A number of home energy pros I'm in discussion with don't think there is much use in keeping old ducts and prefer to replace them with new insulated flex ducts.
Can anyone give me a more definitive economic argument, findings or a study? Are there any studies on the effectiveness on one way or the other. I'd love to see which method is more effective at controlling air and making money crawling under houses.
If it's UNDER the house I'd keep the metal stuff. Critters LOVE flex !!
In a humid climate in a crawlspace if there is a tear in the outer plastic then water condenses in the duct insulation so then it might be better to replace with new flex duct. Is there an easy way to reinsulate existing duct and make the outer plastic totally air sealed to keep out humidity?
I am going to read the LBL report soon, but my sense for this is that you should keep the existing ductwork (assuming it is sheet metal) rather than replace it with insulated flexduct. If the ducts are accessible (and I do understand that this is somewhat subjective), then seal them up like a champ with mastic and\or butyl foil tape. After this has been completed, try FSK-faced duct wrap with an R-value of R-6. Tape all seams and joints in the duct wrap insulation, and you should have a happy customer.
This is what I have been doing for older homes with forced air systems, and I almost always get the comment that "I was never really comfortable on the 2nd floor, but now I am!"
I think it must be a case by case evaluation. In most cases I think you will find it cheaper and more effective to simply replace the existing duct work..
As far as the economic argument is concerned simply get it bid both ways replace or repair. Explain to the bidding contractors that you will test and achieve x results or they will not get paid. being here in California I would suggest the title 24 6 percent on new duct systems as a minimum.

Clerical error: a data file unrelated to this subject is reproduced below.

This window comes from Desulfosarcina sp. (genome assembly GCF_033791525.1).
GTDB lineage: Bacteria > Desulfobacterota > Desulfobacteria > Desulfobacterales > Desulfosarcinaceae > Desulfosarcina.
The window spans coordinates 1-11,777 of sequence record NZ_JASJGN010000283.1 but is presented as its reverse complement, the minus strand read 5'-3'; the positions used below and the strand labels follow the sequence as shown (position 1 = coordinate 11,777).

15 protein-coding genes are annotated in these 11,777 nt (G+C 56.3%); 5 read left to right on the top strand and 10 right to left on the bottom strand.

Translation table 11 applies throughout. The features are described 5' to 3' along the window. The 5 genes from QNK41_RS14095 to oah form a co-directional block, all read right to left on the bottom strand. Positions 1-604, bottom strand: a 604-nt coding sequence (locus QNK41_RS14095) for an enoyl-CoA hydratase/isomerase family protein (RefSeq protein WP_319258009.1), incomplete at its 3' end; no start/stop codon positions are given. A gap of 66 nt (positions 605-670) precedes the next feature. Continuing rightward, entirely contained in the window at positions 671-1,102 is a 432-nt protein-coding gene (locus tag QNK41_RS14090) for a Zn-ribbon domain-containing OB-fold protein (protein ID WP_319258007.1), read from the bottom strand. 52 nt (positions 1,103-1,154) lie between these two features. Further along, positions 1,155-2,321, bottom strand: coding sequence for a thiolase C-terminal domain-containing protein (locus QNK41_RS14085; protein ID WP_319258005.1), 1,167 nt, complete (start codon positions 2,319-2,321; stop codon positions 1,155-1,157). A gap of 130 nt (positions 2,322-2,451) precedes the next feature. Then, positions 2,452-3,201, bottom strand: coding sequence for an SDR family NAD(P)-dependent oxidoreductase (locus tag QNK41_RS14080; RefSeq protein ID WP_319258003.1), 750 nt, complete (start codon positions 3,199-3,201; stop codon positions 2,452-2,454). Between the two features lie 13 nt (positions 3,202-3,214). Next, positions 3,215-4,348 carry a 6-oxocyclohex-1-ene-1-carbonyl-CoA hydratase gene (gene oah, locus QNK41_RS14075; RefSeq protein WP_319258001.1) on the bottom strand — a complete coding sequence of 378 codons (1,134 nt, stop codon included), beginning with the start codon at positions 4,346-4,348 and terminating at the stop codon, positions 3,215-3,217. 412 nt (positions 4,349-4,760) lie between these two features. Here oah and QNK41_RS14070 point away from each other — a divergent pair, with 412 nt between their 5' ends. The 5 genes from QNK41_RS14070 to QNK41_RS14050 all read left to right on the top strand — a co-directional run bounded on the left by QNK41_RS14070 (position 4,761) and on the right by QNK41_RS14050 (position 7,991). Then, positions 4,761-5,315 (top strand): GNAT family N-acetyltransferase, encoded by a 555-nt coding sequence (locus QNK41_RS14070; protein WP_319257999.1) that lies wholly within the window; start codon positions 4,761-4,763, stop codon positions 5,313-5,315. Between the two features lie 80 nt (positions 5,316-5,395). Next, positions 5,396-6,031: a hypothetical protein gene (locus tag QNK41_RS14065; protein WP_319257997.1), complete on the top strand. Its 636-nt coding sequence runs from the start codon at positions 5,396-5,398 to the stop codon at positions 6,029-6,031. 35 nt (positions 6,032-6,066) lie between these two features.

If you are doing it yourself it will take a few jobs before you can bid it really well.
As far as making money under crawlspace, that is tough work environment.The improvements in crawlspaces can have a huge positive impact on indoor air quality and durability of the structure. There is most defiantly a sense of accomplishment when improving those spaces. You improve an area that few will ever see and for the most part only the weatherization and building performance geeks will really appreciate it. The work is tedious and uncomfortable and therefore at the end of the day expensive.
Amen to that Glen.
I am one of those geeks that relishes in the chance to get dirty in a crawl space. While you're in those crawl spaces I recommend beefing up the insulation in the floor in addition to sealing and insulating the ducts or replacing the ducts (should that be the better route).
If any of you guys (in the northeast) ever have a problem finding capable folks to handle a crawl space then I may be able to help.
How do you keep the brown recluse and black widow spiders from biting you in the crawl space?
Take a big shot of "hope for the best" and go to it.
I also set up a series of shop lights before I really go at it. I take a quick look into the crawl in order to determine whether this day may be my last or not.
Nevertheless, it really just comes down to getting in there and keeping your mind on the prize. The more you let your mind wander into the realm of this spider, that insect, etc. the more you will not be able to deal.
Just my humble take on this.
I am creeped out when crawling around-I keep something in hand to knock down the webs, etc. But the fear of those two is largely overblown. For example, BRS does not use a web, per se; they build more of a cocoon to sleep in & lay eggs(pictured on the site). And they sleep in it during the day.
The BWS is very easy to identify, so I am not so concerned about that one-the Recluse to me, looks like a "normal" spider.
Both critters are rarely deadly. My guess is that I-95 is more dangerous on any given day.